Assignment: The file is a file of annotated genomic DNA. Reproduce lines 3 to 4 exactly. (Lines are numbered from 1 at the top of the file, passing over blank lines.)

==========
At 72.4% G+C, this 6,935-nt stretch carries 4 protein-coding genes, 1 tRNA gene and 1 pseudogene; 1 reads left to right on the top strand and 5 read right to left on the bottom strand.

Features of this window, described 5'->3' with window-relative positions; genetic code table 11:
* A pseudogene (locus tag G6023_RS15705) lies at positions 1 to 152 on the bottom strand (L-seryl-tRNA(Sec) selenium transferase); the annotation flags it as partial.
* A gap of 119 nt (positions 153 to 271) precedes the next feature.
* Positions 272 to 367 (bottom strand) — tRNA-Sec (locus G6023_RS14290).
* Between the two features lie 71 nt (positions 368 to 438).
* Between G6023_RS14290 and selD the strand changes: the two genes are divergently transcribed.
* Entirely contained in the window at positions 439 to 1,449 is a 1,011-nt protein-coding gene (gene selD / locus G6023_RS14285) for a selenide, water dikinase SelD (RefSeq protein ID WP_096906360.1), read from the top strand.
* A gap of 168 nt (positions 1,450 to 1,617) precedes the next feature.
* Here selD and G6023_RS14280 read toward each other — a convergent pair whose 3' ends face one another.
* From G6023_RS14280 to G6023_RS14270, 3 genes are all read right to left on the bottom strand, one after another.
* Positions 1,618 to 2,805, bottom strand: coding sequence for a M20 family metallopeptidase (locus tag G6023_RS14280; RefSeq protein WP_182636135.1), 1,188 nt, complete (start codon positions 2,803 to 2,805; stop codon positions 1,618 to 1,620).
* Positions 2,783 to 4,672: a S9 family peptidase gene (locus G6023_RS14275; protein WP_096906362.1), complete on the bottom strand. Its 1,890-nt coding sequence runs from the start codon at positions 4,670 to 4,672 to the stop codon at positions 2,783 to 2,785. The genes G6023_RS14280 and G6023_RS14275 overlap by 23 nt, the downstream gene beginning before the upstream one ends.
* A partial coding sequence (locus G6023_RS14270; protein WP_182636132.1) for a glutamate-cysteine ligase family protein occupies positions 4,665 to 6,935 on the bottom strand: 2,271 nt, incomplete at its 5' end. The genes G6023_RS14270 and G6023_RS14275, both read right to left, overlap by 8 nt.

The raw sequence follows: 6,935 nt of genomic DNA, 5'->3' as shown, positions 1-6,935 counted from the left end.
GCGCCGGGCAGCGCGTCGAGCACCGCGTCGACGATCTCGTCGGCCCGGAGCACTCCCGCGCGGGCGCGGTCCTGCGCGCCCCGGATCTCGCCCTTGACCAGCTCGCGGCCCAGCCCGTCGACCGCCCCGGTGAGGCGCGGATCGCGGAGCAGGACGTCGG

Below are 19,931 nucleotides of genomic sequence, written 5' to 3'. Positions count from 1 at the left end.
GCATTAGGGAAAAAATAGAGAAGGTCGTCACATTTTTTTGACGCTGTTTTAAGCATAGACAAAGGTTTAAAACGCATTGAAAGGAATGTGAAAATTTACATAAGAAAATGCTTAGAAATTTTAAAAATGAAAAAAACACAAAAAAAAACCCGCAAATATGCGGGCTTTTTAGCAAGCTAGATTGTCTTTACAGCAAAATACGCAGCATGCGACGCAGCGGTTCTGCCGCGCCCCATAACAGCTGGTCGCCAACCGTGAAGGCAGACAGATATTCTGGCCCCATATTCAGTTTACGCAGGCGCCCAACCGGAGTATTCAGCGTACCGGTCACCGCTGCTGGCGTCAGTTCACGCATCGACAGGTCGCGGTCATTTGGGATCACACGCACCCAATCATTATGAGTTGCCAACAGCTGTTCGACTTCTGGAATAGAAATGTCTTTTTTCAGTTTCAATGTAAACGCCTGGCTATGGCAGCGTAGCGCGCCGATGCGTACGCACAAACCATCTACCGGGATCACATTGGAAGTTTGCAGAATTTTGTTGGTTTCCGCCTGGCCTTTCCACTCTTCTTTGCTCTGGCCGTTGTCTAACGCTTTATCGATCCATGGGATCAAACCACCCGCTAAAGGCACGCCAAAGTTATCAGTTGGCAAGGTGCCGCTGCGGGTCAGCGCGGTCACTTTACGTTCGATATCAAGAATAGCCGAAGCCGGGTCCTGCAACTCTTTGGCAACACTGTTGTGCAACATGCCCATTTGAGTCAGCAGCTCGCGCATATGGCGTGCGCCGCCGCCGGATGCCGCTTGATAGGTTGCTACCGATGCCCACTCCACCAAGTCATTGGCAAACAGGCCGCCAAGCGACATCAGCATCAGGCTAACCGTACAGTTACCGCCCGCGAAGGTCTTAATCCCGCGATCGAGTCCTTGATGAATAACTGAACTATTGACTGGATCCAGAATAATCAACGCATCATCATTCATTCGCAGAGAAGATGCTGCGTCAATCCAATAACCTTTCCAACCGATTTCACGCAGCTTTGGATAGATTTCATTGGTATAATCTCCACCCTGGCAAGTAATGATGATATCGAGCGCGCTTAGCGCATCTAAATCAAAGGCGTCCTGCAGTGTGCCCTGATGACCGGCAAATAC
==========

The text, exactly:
* A pseudogene (locus tag G6023_RS15705) lies at positions 1 to 152 on the bottom strand (L-seryl-tRNA(Sec) selenium transferase); the annotation flags it as partial.
* A gap of 119 nt (positions 153 to 271) precedes the next feature.